5th - 21st October 2018

Chapter & Verse BlogChapter & Verse Blog

The Manchester Literature Festival Blog

Review: The Great Gatsby Uncovered at Matt & Phreds

Jazz Band Alligator Gumbo in perfromanceJon Parker Lee

  • Jazz Band Alligator Gumbo in perfromance

Dreams of the roaring twenties have certainly been rumbling of late, nudged gently along by Baz Luhrmann’s recent film adaptation of Fitzgerald’s The Great Gatsby; a novel we are here at Matt & Phred’s jazz club tonight to immerse ourselves within.

Leading the speakeasy vibe of this rather apt venue, glass of wine in hand, Sarah Churchwell, Professor of American Literature at East Anglia University, launches into her topic with great aplomb. That is: Jay Gatsby, his notorious creator and the social and historical context surrounding the creation of this seminal work.

Was this the glittery and irreverent era we all know and love? Perhaps not. Contrary to Luhrmann’s Hollywood glamour-fest, Churchwell is keen to impress upon her audience that the America of 1922, regardless of the lavish parties and organised movement in defiance of prohibition, was much more akin to the post-war years than the flapper girls and fun of the late twenties.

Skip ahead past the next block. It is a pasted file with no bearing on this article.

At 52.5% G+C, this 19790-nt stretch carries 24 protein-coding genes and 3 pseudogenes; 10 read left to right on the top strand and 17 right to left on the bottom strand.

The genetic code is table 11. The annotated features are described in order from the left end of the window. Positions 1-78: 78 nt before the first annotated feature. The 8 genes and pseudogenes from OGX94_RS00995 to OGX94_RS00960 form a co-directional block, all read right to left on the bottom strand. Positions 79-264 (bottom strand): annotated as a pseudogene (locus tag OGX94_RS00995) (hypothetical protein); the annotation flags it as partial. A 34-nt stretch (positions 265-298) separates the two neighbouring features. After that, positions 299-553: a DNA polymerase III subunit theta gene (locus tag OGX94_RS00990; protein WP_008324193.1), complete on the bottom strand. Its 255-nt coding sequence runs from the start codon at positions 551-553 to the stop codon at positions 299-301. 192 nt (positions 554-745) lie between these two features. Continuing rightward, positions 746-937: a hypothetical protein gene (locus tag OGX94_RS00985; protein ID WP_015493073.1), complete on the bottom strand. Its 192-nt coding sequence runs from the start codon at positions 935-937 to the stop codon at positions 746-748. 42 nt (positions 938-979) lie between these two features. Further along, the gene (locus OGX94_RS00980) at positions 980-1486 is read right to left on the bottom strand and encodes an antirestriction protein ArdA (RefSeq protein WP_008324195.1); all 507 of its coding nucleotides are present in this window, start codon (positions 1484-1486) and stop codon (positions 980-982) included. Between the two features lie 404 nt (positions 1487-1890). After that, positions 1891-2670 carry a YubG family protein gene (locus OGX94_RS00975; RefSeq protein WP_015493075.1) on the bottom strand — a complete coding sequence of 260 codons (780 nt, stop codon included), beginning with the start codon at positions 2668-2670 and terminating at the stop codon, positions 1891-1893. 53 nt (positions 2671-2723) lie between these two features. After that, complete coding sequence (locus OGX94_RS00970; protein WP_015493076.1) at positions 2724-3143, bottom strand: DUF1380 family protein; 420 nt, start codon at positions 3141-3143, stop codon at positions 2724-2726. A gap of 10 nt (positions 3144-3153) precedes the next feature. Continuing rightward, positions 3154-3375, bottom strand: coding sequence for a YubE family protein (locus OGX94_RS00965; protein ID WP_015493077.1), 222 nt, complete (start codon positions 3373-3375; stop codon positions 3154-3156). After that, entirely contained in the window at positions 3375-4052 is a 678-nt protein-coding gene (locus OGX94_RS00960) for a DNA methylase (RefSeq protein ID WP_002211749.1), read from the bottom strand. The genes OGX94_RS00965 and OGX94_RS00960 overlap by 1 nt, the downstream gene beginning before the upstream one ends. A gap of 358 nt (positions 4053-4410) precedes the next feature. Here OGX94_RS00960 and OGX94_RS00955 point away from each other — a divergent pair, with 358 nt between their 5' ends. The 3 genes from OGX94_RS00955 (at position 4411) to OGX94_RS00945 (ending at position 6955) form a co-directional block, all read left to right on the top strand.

Darker and altogether deeper. Churchwell opens our minds to the world of murder, subversion and failure that Fitzgerald inhabited and is thus reflected in this, his great novel. This cautionary tale betrays a critical, and therefore very brave, view of the so-called ‘American dream’. Life is, it seems, just a bit rubbish after all. Shouldn’t that be explored?

To lend further magic to the evening, limbering up at the bar throughout this entire discussion have been a curious group of men, variously attired in waistcoats and hats of the bowler/fedora variety. They are Alligator Gumbo, a seven-piece swing band who are fully equipped to transport us back nine decades to a time of calling cards and bootleg liquor. The audience tap their feet far into the early hours for an event that has been a beautiful balance between the intellectual and reflective, coupled with all the good fun of a Friday night out at the jazz club.

Not all scholars are necessarily good speakers. Happily for us, Sarah Churchwell is both. Confident, witty and enigmatic, her subject is one of intense attractiveness to a modern audience and makes her a huge hit with the Manchester Literature Festival crowd. We’ve been very lucky to have her with us and will, no doubt, be digging out that well-thumbed copy of that old classic some time very soon.